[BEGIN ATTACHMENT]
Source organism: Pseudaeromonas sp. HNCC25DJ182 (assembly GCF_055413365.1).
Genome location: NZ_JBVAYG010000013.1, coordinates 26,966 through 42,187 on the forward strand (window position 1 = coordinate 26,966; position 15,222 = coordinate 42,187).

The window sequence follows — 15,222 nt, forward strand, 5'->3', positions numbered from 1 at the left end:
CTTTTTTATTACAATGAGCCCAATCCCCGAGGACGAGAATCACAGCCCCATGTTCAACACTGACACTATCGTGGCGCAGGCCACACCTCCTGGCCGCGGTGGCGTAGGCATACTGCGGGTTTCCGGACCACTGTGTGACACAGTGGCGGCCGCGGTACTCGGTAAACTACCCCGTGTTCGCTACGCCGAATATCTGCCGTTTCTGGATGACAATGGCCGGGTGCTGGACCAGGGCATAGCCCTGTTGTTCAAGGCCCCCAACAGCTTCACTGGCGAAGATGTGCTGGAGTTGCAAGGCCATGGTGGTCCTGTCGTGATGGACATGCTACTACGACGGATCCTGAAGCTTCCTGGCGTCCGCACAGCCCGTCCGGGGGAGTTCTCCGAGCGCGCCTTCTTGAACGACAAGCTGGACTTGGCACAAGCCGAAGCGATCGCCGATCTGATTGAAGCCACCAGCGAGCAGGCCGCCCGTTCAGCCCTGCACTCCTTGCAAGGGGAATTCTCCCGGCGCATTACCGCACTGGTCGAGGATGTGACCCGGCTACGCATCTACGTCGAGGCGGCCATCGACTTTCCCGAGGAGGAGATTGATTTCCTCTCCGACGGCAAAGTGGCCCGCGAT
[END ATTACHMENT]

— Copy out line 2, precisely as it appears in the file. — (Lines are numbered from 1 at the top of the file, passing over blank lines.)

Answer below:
Genome location: NZ_JBVAYG010000013.1, coordinates 26,966 through 42,187 on the forward strand (window position 1 = coordinate 26,966; position 15,222 = coordinate 42,187).